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Assessing the Global Climate in February 2022

December 2021-February 2022 tied as the fifth warmest on record; record-low February Antarctic sea ice extent

Montreal biosphere during an ice storm
Courtesy of Getty Images

Globally, February 2022 was the seventh-warmest February in the 143-year NOAA record. The year-to-date (January-February) global surface temperature was the sixth highest on record. According to NCEI’s Global Annual Temperature Rankings Outlook, it is virtually certain (> 99.0%) that 2022 will rank among the 10 warmest years on record.


This monthly summary, developed by scientists at NOAA’s National Centers for Environmental Information, is part of the suite of climate services NOAA provides to government, business, academia and the public to support informed decision-making.

Monthly Global Temperature


The February 2022 global surface temperature was 1.46°F (0.81°C) above the 20th-century average of 53.9°F (12.1°C), the seventh-warmest February in the 143-year record. February 2022 also marked the 46th consecutive February and the 446th consecutive month with temperatures, at least nominally, above the 20th-century average.

The month of February was characterized by cooler-than-average temperatures across North America, Greenland and its surrounding northern Atlantic Ocean, as well as parts of northern Africa, central and southern Asia, Australia, and the central/eastern tropical and southeastern Pacific Ocean. Meanwhile, temperatures were much above average across Europe, western/northern Russia, the Atlantic, eastern Indian, and northern/western Pacific oceans, as well as parts of Central and South America, and southern Africa. 

Regionally, South America, Europe, and Asia had a temperature departure that ranked among their eight-warmest Februaries on record. North America was the only continent to have a below-average February temperature.

Sea Ice and Snow Cover

According to data from NOAA and analysis by the Rutgers Global Snow Lab, the Northern Hemisphere snow cover extent during February was near-normal at 17.68 million square miles. Eurasia had an above-average February snow cover extent, while the North American snow cover extent was below average. 

Arctic (left) and Antarctic (right) average sea ice extent for February 2022. Courtesy of NOAA NCEI and NSIDC.


The February 2022 Arctic sea ice extent averaged 5.64 million square miles, which is 4.5% below the 1981-2010 average and the 14th-smallest February extent in the 44-year record, according to an analysis by the National Snow and Ice Data Center (NSIDC) using data from NOAA and NASA.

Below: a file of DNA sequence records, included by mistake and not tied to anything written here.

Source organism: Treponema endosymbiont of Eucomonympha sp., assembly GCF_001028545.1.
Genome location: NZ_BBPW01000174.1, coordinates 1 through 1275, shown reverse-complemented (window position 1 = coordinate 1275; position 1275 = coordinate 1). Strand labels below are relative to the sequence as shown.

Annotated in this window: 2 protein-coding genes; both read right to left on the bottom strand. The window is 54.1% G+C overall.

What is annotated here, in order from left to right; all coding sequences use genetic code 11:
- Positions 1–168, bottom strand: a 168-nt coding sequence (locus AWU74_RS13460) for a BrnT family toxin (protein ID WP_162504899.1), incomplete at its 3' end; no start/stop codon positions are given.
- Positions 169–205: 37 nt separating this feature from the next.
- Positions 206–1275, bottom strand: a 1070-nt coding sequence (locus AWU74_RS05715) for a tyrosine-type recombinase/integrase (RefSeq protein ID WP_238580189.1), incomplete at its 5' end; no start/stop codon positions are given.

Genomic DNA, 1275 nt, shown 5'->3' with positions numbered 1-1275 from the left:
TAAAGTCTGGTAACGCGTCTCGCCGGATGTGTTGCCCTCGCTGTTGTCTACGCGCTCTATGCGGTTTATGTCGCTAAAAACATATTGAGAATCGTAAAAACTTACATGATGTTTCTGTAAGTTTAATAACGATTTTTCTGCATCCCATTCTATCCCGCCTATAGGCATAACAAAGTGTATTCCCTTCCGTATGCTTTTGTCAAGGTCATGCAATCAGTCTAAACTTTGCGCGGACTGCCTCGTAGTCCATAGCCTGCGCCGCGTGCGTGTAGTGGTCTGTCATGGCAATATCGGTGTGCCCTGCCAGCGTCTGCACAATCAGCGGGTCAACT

The Antarctic sea ice extent for February 2022 was the smallest on record at 830,000 square miles, 29.6% below average. This record-low value surpassed the now-second smallest February extent set in 2017 (25.0% below average).

Global Tropical Cyclones

February 2022 had above-average cyclone activity for the globe with a total of eight named storms, four of which intensified to become hurricanes (also known as cyclones or typhoons in parts of the eastern hemisphere). The Northern Hemisphere had no tropical cyclone activity during the month, which is not unusual. The South Indian Ocean was the most active basin with five named storms, tying with the Februaries of 2000 and 2007 for the most named storms since 1981.

Seasonal Global Temperature


The December 2021-February 2022 global surface temperature was 1.51°F (0.84°C) above the 20th-century average of 53.8°F (12.1°C) and tied with 2015 as the fifth-warmest December-February period in the 143-year record.

The December-February period is defined as the Northern Hemisphere’s meteorological winter and the Southern Hemisphere’s meteorological summer. The Northern Hemisphere winter 2022 temperature departure made it the sixth-highest winter on record. Meanwhile, the Southern Hemisphere summer temperature made it the seventh-highest summer on record.

Regionally, South America, Europe and Asia had a seasonal temperature departure that ranked among the sixth highest on record. Even though North America and Africa had  warmer-than-normal seasonal temperatures, each had their coldest December-February period since 2014 and 2015, respectively.

During December-February, temperatures were much above average across Central and South America, Europe, the Atlantic, Indian, northern and western Pacific oceans, as well as parts of western and southern Africa and western Asia. In contrast, Canada, the northern Atlantic Ocean and central/eastern tropical and southeastern Pacific Ocean had cooler-than-average December-February temperatures.

For a more complete summary of climate conditions and events, see our February 2022 Global Climate Report.